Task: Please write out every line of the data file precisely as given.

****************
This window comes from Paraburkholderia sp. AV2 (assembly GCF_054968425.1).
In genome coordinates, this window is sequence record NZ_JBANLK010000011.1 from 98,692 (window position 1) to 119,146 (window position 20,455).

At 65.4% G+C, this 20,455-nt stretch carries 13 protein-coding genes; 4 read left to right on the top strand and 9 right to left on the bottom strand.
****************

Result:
This window comes from Paraburkholderia sp. AV2 (assembly GCF_054968425.1).
In genome coordinates, this window is sequence record NZ_JBANLK010000011.1 from 98,692 (window position 1) to 119,146 (window position 20,455).

At 65.4% G+C, this 20,455-nt stretch carries 13 protein-coding genes; 4 read left to right on the top strand and 9 right to left on the bottom strand.